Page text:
After the Flyers won the Eastern Conference title with a rivetting 4-2 victory over Montreal on Monday, winning coach Peter Laviolette looked ahead to his team's ultimate goal _ bringing home its first Stanley Cup since 1975.
Asked what it would take to defeat the favored Chicago Blackhawks, Laviolette didn't blink.
"I'm always a believer if your team can play their style and their system and implement their game, you've got a good chance of winning hockey games," he said. "We'll start preparing for the Chicago Blackhawks, and we'll be ready when the puck drops.
"I know they had a great year," said Laviolette, who directed Carolina to the 2006 Cup, "....But in order for two teams to get this far, I think both teams have to be playing well, so it should be a good series."
Chicago's massive Dustin Byfuglien, a 6-foot-3, 246-pound winger, had three game-winning goals in the Hawks' Western Conference sweep of San Jose.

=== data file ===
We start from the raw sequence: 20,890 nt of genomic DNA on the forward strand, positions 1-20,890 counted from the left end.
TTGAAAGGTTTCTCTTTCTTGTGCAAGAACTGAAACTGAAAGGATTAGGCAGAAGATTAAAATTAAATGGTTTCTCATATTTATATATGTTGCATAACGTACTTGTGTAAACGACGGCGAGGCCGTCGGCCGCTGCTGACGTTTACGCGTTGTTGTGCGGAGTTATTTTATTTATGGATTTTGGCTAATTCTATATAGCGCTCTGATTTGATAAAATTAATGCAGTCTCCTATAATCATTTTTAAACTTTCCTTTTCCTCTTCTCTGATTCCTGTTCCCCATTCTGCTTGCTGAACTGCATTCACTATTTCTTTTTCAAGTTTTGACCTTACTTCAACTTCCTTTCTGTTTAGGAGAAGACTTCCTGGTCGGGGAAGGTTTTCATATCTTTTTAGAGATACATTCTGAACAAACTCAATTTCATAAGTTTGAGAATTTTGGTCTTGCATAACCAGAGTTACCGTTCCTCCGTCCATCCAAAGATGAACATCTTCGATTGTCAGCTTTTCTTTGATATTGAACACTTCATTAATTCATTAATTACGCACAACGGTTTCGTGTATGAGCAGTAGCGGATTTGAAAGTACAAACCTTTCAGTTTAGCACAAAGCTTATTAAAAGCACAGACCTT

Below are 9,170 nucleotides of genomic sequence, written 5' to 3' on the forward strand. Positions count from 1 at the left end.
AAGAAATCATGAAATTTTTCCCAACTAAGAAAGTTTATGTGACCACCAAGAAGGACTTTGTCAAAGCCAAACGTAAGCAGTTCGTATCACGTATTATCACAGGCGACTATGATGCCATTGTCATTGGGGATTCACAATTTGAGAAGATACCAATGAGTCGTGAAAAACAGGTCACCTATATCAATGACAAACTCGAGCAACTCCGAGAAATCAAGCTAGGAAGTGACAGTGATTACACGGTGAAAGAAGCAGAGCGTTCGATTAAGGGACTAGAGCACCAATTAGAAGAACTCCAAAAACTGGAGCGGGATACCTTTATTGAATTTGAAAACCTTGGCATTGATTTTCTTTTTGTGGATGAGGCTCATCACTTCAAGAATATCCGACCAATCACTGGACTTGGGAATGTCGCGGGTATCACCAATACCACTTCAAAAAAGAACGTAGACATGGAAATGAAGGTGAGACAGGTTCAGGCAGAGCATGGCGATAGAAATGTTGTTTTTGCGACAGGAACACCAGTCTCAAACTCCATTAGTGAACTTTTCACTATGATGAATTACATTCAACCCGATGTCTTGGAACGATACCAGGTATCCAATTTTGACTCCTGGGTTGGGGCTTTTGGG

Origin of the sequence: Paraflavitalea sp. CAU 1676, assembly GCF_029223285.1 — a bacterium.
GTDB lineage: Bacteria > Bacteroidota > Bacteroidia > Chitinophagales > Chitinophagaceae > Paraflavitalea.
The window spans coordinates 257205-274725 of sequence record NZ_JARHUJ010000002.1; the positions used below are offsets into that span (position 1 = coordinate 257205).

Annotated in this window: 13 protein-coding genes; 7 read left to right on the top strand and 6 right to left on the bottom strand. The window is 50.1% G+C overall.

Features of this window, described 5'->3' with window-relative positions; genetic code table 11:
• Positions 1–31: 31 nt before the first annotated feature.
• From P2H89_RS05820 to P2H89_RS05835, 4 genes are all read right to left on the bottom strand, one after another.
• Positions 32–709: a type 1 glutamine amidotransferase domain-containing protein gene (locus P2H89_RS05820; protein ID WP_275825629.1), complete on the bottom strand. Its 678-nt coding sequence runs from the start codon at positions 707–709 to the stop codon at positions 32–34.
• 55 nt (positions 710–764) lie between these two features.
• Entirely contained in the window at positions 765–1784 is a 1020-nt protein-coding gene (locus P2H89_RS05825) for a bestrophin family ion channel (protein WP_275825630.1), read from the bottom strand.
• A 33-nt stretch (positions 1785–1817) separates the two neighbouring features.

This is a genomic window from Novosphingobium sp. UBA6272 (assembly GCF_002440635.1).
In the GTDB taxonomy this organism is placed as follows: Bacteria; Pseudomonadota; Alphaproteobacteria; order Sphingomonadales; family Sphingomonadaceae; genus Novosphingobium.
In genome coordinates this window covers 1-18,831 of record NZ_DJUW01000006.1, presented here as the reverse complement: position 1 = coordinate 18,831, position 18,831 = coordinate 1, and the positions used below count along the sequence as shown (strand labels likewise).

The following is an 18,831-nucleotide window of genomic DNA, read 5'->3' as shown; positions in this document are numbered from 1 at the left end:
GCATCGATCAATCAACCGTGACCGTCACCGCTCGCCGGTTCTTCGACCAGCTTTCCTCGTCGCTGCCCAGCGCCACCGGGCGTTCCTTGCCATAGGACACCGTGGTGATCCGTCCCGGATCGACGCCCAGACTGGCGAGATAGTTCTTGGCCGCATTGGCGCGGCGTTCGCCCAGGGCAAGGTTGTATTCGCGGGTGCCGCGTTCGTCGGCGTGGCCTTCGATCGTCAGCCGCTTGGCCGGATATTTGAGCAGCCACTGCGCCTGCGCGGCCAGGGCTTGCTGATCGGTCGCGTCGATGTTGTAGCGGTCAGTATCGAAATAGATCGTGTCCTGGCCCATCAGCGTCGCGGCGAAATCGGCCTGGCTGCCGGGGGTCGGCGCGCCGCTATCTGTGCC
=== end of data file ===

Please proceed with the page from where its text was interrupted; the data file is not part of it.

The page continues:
"He's a big guy. I'll be honest, I haven't looked too much into Chicago yet. That would be a good question for a couple days from now," Laviolette said when asked how the Flyers would contain Byfuglien "But you're right, he's a big man. The goal _ I think the goal he scored to put them in the Finals _ exemplifies what he does best, which is to get to the front of the net."
"We've got a big guy out there too, No. 20. He does a pretty good job of tying guys up in front of the net. So I'm sure they'll see a lot of each other."
Laviolette, of course, was talking about 6-6, 220-pound defenseman Chris Pronger. The Pronger-Byfuglien matchup is just one of the many great storylines of the Finals.
One of the many others: The series will bring together former Blackhawks goalie Michael Leighton and former Flyers forward Patrick Sharp. Chicago gave up on Leighton, much like the Flyers gave up on Sharp.
Now they are thriving with different teams.